This narrow gauge, heritage, cane train takes guests for a one hour return trip from Reef Marina Station out to St Crispins Station and back.  Originally constructed more than a hundred years ago to take cane to the Mossman Sugar Mill it now has a new lease of life carrying tourists.  It is a fun way to while away an hour, sitting in the open carriages, listening to an informative commentary and enjoying views over the harbour and beyond to the Daintree Mountains. Children just love it - the brightly painted red and yellow carriages are the stuff of story books. If you wish you can stop off at St Crispins Station for lunch or a snack at Choo Choos cafe and enjoy the view  over looking a pretty lake and the Mirage Golf Course.  Or, like me, you can watch the train driver and assistant, seemingly effortlessly, turn the engine around,  on a turn table, before you reboard for  the return trip.
Ballyhooley train    #ballyhooleyheritagetrain

Hemingway's Micro Brewery

Close to the train station at Reef Marina is Hemingway's Microbrewery.  This is a fantastic place to hang out.  I had lunch here a couple of times and really enjoyed sipping beer while sitting by the water and watching the activity in the marina. Craft brewing is a huge phenomenon right now, gaining in popularity all the time and Hemingway's boast of being the first in North Queensland.  They brew a range of different beers including pilsner, pale ale, IPA, dark lager and ginger beer, all with names based on historic characters and events from the area, some true, some fictitious. There is an extensive food menu and the atmosphere is a relaxed, tropical vibe. You can also view the shiny stainless steel beer tanks through windows in the mall it backs onto.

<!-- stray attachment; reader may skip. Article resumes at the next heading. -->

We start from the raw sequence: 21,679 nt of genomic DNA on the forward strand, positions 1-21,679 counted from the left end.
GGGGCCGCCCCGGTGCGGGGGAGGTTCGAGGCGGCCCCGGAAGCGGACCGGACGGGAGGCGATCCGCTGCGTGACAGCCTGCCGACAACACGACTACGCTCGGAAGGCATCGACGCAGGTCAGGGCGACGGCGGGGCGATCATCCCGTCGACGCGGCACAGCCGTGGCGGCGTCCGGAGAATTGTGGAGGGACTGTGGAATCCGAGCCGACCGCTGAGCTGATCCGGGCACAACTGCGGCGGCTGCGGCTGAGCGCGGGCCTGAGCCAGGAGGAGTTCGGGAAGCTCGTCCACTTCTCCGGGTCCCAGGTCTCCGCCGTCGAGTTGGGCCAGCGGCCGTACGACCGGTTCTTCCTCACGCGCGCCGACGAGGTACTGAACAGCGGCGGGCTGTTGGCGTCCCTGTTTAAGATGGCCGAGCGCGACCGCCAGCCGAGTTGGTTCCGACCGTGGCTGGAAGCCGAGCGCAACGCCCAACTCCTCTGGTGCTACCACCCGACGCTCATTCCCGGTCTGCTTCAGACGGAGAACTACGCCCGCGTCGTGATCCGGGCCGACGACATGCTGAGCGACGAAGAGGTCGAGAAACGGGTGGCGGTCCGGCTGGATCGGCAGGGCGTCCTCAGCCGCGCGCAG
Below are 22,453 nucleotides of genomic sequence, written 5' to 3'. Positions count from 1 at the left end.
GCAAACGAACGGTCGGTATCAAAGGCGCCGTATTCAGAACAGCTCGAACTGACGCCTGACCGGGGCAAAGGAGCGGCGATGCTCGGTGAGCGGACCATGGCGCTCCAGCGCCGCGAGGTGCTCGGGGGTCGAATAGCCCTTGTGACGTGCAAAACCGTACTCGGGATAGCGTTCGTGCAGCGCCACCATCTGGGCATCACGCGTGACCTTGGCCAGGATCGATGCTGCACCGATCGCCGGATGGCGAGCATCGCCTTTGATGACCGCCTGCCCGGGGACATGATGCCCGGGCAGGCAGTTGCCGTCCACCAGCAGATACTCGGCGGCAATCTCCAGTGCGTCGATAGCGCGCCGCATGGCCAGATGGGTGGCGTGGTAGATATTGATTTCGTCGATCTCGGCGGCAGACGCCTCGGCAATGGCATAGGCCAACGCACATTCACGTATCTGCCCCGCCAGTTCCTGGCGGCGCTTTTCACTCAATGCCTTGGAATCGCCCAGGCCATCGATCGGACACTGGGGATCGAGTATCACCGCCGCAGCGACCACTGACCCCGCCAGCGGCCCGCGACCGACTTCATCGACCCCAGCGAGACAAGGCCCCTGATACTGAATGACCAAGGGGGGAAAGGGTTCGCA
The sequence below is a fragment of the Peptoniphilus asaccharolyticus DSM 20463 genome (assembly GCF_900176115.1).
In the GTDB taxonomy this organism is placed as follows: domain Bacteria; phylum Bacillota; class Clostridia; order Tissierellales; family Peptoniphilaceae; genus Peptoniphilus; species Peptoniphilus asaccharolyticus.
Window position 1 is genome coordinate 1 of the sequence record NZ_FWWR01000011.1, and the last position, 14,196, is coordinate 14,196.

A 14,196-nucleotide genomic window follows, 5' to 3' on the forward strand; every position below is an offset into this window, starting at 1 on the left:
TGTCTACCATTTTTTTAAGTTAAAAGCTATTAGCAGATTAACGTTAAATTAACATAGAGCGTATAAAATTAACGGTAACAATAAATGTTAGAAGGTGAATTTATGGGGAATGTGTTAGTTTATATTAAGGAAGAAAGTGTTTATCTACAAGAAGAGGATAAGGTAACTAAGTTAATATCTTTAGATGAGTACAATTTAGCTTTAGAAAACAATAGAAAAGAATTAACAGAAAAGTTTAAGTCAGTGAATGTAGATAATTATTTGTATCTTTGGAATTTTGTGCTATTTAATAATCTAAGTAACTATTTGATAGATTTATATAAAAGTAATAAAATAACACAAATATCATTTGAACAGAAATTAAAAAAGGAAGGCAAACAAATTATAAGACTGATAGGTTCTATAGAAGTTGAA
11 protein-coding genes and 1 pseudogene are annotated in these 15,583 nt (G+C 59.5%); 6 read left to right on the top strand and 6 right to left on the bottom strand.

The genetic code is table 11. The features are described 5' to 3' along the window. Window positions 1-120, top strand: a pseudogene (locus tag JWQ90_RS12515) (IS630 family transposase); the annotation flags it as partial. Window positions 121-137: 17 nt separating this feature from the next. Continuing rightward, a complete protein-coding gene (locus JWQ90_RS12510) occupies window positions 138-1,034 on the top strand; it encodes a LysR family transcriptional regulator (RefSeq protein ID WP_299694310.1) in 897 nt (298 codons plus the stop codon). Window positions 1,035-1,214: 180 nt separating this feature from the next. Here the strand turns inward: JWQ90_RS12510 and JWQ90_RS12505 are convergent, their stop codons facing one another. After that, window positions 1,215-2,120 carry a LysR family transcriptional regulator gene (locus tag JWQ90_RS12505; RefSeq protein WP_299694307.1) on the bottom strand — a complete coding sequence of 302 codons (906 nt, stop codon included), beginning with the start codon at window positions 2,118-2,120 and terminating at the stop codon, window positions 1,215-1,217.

Hemingway's brewery on right....what a setting!
(photos courtesy Hemingway's)       #hemingwaysbreweryportdouglas

On the Inlet Seafood Restaurant